The AZSCIA believes that educating the SCI community, those with like conditions, and other disabilities about the risks associated with long-term opioid use is essential. People with a spinal cord injury are more likely to be prescribed an opioid than someone without an SCI. This is because four out of five people with an SCI have ongoing/chronic pain. Here, you will find up-to-date research and data provided by the Arizona Department of Health Services and other community advocates.

If you want to learn more about the resources and education already available, please give us a call. We are happy to help you access what is available and provide family members, prescribers, and opioid users with information meant to keep them safe. More education can be found in our Opioid Overdose Prevention Toolkit. Click here to read now.

"Did You Know?"

Disability and Opioid Use What You Need to Know Infographics

What's In Your Bottle?

Withdrawal Symptoms

Taking the big step of getting off opioids can be a very daunting task. Whether you are trying to get off of the opioids completely or planning on lessening your dose, you have the chance of experiencing withdrawal symptoms. Although slowly decreasing your dose will help reduce withdrawal symptoms more than going cold turkey. With having a spinal cord injury, these symptoms can possibly be more extreme/harder to manage.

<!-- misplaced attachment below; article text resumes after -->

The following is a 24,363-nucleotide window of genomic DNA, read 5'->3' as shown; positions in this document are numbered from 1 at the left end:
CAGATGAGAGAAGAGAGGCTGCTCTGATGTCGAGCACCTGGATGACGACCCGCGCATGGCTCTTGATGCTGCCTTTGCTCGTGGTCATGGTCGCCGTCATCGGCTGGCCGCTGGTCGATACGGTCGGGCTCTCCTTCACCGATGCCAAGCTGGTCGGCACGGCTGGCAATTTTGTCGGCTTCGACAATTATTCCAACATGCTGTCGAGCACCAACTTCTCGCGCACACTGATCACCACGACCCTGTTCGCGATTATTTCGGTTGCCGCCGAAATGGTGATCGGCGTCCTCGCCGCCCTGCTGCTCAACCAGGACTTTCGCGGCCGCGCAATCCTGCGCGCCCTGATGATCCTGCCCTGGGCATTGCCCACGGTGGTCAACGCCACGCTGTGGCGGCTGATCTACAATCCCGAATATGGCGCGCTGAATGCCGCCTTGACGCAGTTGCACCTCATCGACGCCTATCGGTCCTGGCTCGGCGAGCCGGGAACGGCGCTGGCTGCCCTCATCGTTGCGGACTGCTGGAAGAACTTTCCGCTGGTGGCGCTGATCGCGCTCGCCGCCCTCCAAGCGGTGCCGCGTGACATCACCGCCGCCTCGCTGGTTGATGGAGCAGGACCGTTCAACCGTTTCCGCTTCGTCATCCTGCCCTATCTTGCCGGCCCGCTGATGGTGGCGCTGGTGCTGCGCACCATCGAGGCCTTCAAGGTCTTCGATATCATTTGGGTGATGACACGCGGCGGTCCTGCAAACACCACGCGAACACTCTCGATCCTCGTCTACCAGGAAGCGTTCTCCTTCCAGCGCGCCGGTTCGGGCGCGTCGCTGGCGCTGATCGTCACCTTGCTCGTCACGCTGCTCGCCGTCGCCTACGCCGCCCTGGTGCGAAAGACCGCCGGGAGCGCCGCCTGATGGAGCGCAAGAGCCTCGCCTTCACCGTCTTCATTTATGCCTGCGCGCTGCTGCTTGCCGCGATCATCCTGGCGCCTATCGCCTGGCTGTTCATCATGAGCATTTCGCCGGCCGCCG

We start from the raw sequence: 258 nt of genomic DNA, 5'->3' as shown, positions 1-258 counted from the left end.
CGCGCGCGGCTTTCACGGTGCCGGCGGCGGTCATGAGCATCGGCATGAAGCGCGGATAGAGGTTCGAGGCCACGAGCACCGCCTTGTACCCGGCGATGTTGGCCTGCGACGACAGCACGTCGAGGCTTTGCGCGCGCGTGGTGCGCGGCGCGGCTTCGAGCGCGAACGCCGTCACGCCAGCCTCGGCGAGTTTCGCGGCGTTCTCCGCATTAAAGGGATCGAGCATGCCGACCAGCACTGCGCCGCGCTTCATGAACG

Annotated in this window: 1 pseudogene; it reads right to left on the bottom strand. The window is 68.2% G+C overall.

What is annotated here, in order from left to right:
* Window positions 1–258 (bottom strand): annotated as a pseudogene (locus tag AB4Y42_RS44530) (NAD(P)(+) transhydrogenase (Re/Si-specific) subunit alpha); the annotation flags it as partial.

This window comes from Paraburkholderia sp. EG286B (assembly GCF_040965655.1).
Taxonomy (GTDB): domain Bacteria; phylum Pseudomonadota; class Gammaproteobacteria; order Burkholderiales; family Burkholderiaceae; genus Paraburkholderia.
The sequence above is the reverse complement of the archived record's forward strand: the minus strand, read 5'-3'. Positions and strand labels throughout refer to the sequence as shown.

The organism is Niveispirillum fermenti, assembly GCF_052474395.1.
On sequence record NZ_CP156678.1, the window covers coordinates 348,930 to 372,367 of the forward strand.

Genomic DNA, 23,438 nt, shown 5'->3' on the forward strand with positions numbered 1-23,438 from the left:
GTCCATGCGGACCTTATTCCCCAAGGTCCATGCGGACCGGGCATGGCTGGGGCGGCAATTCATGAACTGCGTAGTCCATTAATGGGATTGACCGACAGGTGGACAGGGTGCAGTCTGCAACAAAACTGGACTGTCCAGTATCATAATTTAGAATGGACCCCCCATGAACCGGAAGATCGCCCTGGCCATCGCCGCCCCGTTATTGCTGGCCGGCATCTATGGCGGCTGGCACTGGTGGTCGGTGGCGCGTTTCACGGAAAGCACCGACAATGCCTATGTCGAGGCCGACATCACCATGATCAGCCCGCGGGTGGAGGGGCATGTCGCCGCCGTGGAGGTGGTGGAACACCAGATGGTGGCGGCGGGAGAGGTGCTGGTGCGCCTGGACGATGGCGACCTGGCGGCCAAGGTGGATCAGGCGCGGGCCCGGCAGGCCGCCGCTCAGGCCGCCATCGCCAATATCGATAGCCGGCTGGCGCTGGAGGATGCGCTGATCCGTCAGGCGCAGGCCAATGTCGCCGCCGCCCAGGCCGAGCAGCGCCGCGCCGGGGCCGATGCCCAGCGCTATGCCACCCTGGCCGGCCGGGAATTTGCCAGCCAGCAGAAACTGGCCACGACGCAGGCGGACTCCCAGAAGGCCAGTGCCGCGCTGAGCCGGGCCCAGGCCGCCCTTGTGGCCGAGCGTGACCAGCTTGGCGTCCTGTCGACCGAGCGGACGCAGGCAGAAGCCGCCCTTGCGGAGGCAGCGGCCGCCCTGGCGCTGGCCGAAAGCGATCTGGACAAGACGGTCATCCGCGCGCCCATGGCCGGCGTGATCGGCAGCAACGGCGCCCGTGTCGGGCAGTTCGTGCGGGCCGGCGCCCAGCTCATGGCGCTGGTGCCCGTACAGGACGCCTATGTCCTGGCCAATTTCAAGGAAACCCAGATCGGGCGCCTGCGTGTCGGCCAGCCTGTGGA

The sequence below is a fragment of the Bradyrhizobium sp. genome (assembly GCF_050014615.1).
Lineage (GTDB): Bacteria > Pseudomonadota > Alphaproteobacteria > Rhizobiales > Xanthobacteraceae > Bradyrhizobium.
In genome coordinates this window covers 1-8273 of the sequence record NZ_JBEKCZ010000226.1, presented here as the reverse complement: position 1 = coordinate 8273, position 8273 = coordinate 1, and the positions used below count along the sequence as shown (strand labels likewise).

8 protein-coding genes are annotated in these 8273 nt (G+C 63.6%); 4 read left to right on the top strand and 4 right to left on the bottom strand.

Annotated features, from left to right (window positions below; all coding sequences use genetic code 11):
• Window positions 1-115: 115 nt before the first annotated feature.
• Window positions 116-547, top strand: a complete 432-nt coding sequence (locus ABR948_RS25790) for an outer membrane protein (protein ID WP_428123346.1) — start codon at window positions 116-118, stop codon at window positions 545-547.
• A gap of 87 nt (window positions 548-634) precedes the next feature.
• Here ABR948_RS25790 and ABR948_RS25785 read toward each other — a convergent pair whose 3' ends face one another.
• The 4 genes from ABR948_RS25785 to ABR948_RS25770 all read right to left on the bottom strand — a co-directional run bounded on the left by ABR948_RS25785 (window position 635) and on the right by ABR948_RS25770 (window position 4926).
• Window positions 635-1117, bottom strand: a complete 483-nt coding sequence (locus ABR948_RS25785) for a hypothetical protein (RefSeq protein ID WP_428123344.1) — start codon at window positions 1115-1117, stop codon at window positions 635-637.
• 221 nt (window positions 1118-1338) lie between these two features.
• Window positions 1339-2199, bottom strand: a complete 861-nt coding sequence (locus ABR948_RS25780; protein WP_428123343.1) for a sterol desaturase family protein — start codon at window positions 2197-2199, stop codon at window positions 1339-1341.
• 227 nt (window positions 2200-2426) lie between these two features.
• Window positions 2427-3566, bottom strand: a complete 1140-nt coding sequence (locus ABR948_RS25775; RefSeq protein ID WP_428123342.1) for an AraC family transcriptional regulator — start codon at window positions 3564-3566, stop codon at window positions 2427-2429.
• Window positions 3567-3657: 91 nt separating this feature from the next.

If you are experiencing withdrawal symptoms, tell your provider and they may be able to give you short-term medicine to help control them.

Here is a list of withdrawal symptoms you may experience:

  • Trouble sleeping or staying asleep
  • Anxiety
  • Loss of appetite
  • Diarrhea
  • Nausea and/or vomiting
  • Runny nose
  • Chills/Sweats
  • Increased heart-rate/blood pressure
  • Cramps in stomach
  • Excess amount of saliva
  • Fatigue
  • Seizures
  • Increased pain

Increased Pain Sensitivity

A surprising side effect of opioid use, especially for individuals who have suffered a spinal cord injury, is increased pain sensitivity. 

“Using opioids, especially at high doses for long periods, often makes people more sensitive to pain. This increased sensitivity is not just related to the specific pain someone is experiencing but to any pain they might experience. In many cases, taking a lower dose of opioid, changing to a different opioid, or even stopping the opioid (after gradually taking a lower and lower dose) altogether may decrease any increased pain sensitivity caused by opioid use (MSKTC, “SCI FactSheets- Opioids and Your Health” https://msktc.org/sci/factsheets/opioids-and-your-health).”

If you believe you are experiencing increased pain sensitivity while on opioids, talk to your health care provider to look at your options on adjusting your dose.